Phytoplankton Community Structure and the Efficiency of the Biological Pump

Jefferson Keith Moore, University of California Irvine, Earth System Science, Irvine, CA, United States
The sinking of particulate organic matter and the advection/mixing export of dissolved organic matter “pumps” carbon from surface waters into the ocean interior, lowering surface dissolved inorganic carbon and pCO2concentrations. The sinking particulate flux accounts for most of the sequestration of carbon and nutrients in the deep ocean by the biological pump. The efficiency of the export or carbon and nutrients from surface waters and the efficiency of the downward flux of sinking material at depth depend on a large number of biogeochemical processes. Particle size, porosity, and composition all influence the efficiency of the downward transport and remineralization at depth. These factors in turn are strongly influenced by the ecosystem structure in surface waters. Marine ecosystem models often link the export efficiency of different phytoplankton groups to cell size, with export efficiency increasing with increasing cell size. Often models include only 2-3 phytoplankton groups, which crudely encompass the actual size spectrum with “large phytoplankton” vs. “small phytoplankton” classes. The difference in export efficiencies between large vs. small phytoplankton varies widely across models. The impact of different phytoplankton groups on export efficiency is likely amplified by the associated grazer communities. Export efficiency out of surface waters strongly impacts rates of net primary production by determining the regenerated primary production.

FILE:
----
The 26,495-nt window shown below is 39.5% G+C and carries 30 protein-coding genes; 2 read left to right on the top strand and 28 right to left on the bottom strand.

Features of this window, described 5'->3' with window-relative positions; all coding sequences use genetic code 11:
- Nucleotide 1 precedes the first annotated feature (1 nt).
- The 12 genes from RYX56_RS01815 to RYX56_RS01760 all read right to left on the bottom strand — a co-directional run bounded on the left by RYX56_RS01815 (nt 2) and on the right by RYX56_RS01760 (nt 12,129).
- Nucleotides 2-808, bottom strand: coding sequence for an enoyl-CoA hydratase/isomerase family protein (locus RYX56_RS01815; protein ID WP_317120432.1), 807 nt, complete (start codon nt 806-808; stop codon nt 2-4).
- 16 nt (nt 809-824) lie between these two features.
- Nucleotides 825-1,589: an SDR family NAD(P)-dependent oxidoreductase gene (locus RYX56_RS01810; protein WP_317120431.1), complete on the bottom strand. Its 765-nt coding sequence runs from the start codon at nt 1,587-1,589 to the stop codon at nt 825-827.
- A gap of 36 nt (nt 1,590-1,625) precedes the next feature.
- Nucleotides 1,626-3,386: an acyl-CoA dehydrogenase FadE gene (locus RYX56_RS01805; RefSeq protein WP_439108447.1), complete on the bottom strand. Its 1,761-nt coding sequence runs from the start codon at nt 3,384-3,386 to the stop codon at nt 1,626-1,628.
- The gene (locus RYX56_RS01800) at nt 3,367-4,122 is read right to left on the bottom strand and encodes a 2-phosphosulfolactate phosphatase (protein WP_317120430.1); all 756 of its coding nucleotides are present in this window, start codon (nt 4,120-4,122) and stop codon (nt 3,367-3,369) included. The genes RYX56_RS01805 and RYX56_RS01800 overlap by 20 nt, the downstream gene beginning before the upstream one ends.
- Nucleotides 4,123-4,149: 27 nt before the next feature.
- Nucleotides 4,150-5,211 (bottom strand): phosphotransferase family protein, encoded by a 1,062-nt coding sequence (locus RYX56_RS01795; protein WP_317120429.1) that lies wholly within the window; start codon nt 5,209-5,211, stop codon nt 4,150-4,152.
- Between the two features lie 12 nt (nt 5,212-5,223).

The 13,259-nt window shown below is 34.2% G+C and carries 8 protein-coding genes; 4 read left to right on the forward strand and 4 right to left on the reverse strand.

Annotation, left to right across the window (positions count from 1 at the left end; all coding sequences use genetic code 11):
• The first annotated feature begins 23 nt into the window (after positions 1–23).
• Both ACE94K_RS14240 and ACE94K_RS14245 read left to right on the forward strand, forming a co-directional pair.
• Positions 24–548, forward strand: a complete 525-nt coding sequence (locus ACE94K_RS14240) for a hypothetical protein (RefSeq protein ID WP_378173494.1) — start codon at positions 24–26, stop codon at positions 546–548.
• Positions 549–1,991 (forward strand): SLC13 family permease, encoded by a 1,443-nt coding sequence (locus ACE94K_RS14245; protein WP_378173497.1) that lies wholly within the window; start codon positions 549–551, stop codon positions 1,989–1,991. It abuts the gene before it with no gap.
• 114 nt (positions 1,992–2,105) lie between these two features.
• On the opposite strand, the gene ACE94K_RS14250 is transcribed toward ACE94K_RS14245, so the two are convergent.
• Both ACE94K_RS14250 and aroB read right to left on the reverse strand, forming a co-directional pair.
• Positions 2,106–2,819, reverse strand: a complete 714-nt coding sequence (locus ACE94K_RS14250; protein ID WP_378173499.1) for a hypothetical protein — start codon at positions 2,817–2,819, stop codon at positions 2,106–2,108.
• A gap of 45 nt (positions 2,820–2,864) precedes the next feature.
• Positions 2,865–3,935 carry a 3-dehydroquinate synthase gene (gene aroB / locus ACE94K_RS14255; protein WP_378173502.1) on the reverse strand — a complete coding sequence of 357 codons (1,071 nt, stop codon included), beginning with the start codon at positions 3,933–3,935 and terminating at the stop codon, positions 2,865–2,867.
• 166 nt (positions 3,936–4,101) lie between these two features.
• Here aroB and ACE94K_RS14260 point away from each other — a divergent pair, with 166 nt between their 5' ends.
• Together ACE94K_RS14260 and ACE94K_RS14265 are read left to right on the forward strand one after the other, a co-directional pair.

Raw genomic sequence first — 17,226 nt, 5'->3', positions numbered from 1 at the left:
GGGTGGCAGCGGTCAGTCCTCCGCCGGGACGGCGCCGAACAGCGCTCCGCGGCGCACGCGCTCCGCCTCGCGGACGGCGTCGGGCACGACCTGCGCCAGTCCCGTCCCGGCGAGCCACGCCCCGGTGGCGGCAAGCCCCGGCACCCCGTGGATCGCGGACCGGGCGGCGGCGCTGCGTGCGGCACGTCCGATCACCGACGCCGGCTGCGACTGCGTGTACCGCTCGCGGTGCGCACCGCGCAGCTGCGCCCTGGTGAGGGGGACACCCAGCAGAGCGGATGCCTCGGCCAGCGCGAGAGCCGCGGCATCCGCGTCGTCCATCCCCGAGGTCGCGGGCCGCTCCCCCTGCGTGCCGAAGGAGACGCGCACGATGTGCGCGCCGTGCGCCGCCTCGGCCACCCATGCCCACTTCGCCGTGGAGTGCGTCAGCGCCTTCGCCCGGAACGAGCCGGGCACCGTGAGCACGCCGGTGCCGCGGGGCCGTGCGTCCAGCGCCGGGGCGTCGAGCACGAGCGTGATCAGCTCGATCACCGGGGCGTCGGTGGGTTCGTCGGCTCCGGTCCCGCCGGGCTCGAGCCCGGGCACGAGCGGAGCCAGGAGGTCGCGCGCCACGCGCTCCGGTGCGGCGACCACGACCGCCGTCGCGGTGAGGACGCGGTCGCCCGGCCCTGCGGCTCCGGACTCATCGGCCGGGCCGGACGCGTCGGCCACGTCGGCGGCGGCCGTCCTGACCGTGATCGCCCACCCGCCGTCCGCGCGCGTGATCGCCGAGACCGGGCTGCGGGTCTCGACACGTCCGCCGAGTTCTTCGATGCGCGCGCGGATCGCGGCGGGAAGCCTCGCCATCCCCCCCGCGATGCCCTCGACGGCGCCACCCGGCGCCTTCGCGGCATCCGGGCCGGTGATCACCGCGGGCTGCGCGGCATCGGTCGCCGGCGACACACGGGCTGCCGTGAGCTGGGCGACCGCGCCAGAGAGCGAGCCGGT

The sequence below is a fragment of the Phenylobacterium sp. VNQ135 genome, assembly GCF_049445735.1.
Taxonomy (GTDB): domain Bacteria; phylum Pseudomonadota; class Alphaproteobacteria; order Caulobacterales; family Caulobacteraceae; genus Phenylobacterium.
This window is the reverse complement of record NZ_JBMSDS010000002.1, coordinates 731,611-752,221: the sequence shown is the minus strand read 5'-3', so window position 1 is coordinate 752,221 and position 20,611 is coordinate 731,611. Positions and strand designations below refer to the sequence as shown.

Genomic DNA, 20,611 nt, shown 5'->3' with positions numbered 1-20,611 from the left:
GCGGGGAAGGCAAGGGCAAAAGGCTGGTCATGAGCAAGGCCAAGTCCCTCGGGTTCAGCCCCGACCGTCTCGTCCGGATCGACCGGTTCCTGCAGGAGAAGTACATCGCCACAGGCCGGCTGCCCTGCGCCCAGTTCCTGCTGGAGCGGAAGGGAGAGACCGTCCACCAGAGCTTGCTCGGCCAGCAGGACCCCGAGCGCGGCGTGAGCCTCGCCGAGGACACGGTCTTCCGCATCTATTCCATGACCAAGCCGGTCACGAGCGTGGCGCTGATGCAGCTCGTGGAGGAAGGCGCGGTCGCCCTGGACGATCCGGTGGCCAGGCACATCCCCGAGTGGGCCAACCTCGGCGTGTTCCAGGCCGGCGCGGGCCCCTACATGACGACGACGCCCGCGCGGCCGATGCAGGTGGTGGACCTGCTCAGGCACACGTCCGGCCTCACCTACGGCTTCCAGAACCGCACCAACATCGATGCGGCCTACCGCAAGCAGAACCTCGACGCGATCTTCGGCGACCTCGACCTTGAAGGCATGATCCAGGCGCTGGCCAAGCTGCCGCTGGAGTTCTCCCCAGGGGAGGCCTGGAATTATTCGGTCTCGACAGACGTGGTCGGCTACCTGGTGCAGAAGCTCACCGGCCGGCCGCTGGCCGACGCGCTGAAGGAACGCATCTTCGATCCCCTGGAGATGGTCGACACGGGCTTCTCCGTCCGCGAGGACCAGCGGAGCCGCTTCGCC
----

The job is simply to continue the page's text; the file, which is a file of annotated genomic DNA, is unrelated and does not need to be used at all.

Experiments with the ocean component of the Community Earth System Model, in conjunction with observed nutrient distributions and biogeochemical fluxes, will be used to test hypotheses concerning phytoplankton community structure and the efficiency of the biological pump. The CESM includes key growth-limiting nutrients (N, Fe, P, Si), multiple phytoplankton groups, semi-labile and refractory dissolved organic matter pools (C, N, P), and sinking particulate fluxes (lithogenic, bSi, CaCO3, POM, Fe). The export efficiency of the different phytoplankton groups will be manipulated in experiments designed to test several hypotheses: 1) All phytoplankton production is exported from surface waters and transported to depth with the same efficiency; 2) Diatoms export organic matter from surface waters more efficiently than other phytoplankton; 3) Phytoplankton blooms export organic matter very efficiently. These hypotheses will be evaluated through comparison of the model output with large-scale observations of nutrients, oxygen, and carbon distributions.